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Indo-European Lexicon

PIE Etymon and IE Reflexes

Below we display: a Proto-Indo-European (PIE) etymon adapted from Pokorny, with our own English gloss; our Semantic Field assignment(s) for the etymon, linked to information about the field(s); an optional Comment; and Reflexes (derived words) in various Indo-European languages, organized by family/group in west-to-east order where Germanic is split into West/North/East families and English, our language of primary emphasis, is artificially separated from West Germanic. IE Reflexes appear most often as single words with any optional letter(s) enclosed in parentheses; but alternative full spellings are separated by '/' and "principal parts" appear in a standard order (e.g. masculine, feminine, and neuter forms) separated by commas.

Reflexes are annotated with: Part-of-Speech and/or other Grammatical feature(s); a short Gloss which, especially for modern English reflexes, may be confined to the oldest sense; and some Source citation(s) with 'LRC' always understood as editor. Keys to PoS/Gram feature abbreviations and Source codes appear below the reflexes; at the end are links to the previous/next etyma [in Pokorny's alphabetic order] that have reflexes.

Fans of J.R.R. Tolkien's The Hobbit and The Lord of the Rings may appreciate the source & meaning tips that pop up when the mouse pointer hovers over a non-obvious word or name that he coined from Indo-European (usually Old English or Old Norse) stock. But only reflexes of PIE etyma can be included, and these tend to concentrate in the vocabulary of Rohan and the Shire.

All reflex pages are currently under active construction; as time goes on, corrections may be made and/or more etyma & reflexes may be added.

Note: this page is for systems/browsers with Unicode® support, but fonts for only the Unicode 2.0 character set (including combining diacritics). Versions of this page rendered in alternate character sets are available via links (see Unicode 3 and ISO-8859-1) in the left margin.

Pokorny Etymon: 4. u̯el-, u̯elə-   'wool, hair; grass, wold, forest'

Semantic Fields: Wool; Hair; Grass; Woods, Forest


Indo-European Reflexes:

Family/Language Reflex(es) PoS/Gram. Gloss Source(s)
Welsh: gwlan n wool LRC
  gwyllt adj wild, mad W7
Old English: weald adj mighty, powerful ASD
  wilde adj wild, untamed LRC
  wold n.str.masc wold: forest OED
  wull n.fem wool W7
West Saxon: weald n.masc weald: forest W7
Anglian: wald n.masc wold: forest ODE
Middle English: flaunneol n flannel, woolen cloth/garment W7
  laner n lanner W7
  wald/wold n wold: forest W7
  welde n weld W7
  wilde adj wild W7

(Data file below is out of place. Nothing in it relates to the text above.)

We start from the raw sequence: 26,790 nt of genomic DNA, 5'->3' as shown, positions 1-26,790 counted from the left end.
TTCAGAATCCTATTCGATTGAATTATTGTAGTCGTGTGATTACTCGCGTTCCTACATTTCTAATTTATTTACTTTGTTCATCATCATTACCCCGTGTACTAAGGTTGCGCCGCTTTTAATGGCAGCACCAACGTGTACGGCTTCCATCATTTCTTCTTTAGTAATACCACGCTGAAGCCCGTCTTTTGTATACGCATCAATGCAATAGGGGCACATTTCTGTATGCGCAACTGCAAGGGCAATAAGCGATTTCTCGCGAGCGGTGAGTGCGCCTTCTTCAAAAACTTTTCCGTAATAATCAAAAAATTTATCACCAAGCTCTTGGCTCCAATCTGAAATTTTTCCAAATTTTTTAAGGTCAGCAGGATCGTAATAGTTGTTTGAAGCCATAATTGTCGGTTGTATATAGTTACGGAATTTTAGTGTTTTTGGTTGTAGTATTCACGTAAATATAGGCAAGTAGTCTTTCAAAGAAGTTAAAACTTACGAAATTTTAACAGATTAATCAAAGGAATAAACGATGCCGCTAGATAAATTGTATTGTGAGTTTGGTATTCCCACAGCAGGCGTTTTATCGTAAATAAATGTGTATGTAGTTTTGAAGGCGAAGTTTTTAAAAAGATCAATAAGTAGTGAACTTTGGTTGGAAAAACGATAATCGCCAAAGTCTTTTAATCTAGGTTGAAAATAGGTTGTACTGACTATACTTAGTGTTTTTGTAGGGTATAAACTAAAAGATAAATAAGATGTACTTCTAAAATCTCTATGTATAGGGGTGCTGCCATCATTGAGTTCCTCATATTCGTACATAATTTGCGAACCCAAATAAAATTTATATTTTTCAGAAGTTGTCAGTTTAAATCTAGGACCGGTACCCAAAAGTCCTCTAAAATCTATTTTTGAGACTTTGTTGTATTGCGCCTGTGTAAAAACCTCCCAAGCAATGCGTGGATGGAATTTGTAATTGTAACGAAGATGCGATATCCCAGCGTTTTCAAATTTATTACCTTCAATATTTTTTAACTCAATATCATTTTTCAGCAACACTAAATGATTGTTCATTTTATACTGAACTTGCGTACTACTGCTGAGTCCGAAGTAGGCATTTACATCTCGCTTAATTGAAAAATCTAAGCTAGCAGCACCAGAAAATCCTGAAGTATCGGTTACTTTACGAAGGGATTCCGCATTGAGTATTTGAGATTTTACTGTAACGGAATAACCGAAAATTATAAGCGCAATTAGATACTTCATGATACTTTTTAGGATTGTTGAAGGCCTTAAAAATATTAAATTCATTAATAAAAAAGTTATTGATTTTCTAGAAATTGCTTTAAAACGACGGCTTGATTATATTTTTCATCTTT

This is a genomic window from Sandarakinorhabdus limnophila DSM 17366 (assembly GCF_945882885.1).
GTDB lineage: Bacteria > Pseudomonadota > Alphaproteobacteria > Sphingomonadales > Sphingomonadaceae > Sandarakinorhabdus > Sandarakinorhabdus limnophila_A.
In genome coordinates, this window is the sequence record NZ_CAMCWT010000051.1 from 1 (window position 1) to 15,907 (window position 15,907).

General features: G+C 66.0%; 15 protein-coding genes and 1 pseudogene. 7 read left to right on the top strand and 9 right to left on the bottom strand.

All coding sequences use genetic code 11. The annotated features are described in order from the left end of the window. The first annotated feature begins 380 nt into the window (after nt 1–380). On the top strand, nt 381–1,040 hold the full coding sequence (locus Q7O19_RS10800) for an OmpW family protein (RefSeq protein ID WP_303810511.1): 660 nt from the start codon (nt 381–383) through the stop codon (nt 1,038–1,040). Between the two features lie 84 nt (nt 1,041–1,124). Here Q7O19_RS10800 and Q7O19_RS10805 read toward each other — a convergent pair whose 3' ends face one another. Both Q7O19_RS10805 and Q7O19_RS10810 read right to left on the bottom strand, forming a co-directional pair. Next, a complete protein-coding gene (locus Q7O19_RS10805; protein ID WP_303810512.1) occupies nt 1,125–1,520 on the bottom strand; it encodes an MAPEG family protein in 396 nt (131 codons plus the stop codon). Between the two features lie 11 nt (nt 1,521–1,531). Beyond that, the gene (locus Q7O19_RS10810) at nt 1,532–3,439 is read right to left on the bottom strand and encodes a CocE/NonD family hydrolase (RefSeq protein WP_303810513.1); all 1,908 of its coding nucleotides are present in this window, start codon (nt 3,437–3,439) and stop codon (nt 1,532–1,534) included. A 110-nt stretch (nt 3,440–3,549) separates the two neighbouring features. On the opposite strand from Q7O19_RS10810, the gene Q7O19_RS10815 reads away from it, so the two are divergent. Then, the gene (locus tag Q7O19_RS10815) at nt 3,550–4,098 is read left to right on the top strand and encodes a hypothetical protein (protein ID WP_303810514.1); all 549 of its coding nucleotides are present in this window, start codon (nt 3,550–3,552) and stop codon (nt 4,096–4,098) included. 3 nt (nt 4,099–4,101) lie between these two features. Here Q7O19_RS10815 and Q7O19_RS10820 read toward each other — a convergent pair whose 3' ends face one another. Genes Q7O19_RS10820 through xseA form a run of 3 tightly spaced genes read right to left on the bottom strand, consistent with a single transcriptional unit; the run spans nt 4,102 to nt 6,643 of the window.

wolle n wool W7
English: flannel n soft twilled wool/worsted napped fabric AHD/W7
  lanate adj woolly, covered with fine hair/filaments AHD/W7
  lanner n falcon AHD/W7
  lanolin n wool grease AHD/W7
  lanugo n dense downy/cottony growth AHD/W7
  Thistlewool prop.n Bree surname in Tolkien: The Lord of the Rings LRC
  ulotrichous adj having crisp/woolly hair AHD/W7
  vellus n fine bodily hair preceding puberty AHD
  vole n small rodent (related to lemmings) AHD/W7
  Walda prop.n 12th Rohan king in Tolkien: The Lord of the Rings LRC
  weald n wood, forest, woodland AHD
  weld n European mignonette (flowery herb) AHD/W7
  wild adj untamed, undomesticated, living in natural state AHD/W7
  wildebeest n gnu: large African antelope with ox-like horns AHD/W7
  Wilderland prop.n wilderness area in Tolkien: The Lord of the Rings LRC
  wilderness n uncultivated uninhabited tract/region of land AHD/W7
  Wold prop.n Rohan plain in Tolkien: The Lord of the Rings LRC
  wold n wood, forest; upland plain AHD/W7
  wool n soft wavy/curly undercoat of (e.g.) sheep AHD/W7
Old Frisian: wald n.masc wold: forest ODE/ASD
  wilde adj wild ASD
Dutch: wol n wool TLL
  woud n wold: forest ODE
Afrikaans: wildebees n wildebeest, lit. wild ox W7
Old Saxon: ala-waldo/alo-waldo adj mighty, powerful ASD
  wald n.masc wold: forest ODE/ASD
Old Low German: wildi adj wild ASD
Middle Low German: wolde n weld W7
Old High German: al-walto adj mighty, powerful ASD
  wald/walt n.masc wold: forest W7/ASD
  wildi adj wild W7
  wolla n.fem wool W7/ASD
German: Wald n.masc wold: forest LRC
  wild adj wild LRC
  Wolle n.fem wool LRC
Old Norse: villr adj wild, astray LRC
  vǫllr n.masc wold, untilled field ODE
Icelandic: ull n.fem wool ASD
  villr adj wild ASD
  völlr n.masc wold: plain, field ASD
Danish: uld n wool TLL
Swedish: ull n wool TLL
  vild adj wild TLL
Gothic: wilþeis adj wild ASD
  wulla/wolla n.fem wool ASD
Latin: lāna n.fem wool W7
  lanatus adj woolen W7
  lanugo n.fem wool; cocoon W7
  vellus n.neut fleece W7
Middle French: lanier n.masc lanner W7
Lithuanian: vluna n wool LRC
Old Church Slavonic: vlasъ n.masc hair LRC
Homeric Greek: εἰλύω vb to roll, wrap, enfold LS
  οʼυ̃λος adj woolen, woolly LRC
Greek: λη̃νος n.neut wool LRC
Hittite: hulana- n wool LRC
Avestan: var̥na n wool LRC
Sanskrit: ū́rfā n wool LRC


Key to Part-of-Speech/Grammatical feature abbreviations:

Abbrev. Meaning
fem=feminine (gender)
masc=masculine (gender)
neut=neuter (gender)
str=strong (inflection)

Key to information Source codes (always with 'LRC' as editor):

Code Citation
AHD=Calvert Watkins: The American Heritage Dictionary of Indo-European Roots, 2nd ed. (2000)
ASD=Joseph Bosworth and T. Northcote Toller: An Anglo-Saxon Dictionary (1898)
LRC=Linguistics Research Center, University of Texas, Austin
LS=Liddell and Scott: Greek-English Lexicon, 7th-9th ed's (1882-1940), rev.
ODE=C.T. Onions: The Oxford Dictionary of English Etymology (1966)
OED=James A.H. Murray et al: The Oxford English Dictionary (1933)
TLL=Frederick Bodmer: The Loom of Language (1944)
W7=Webster's Seventh New Collegiate Dictionary (1963)

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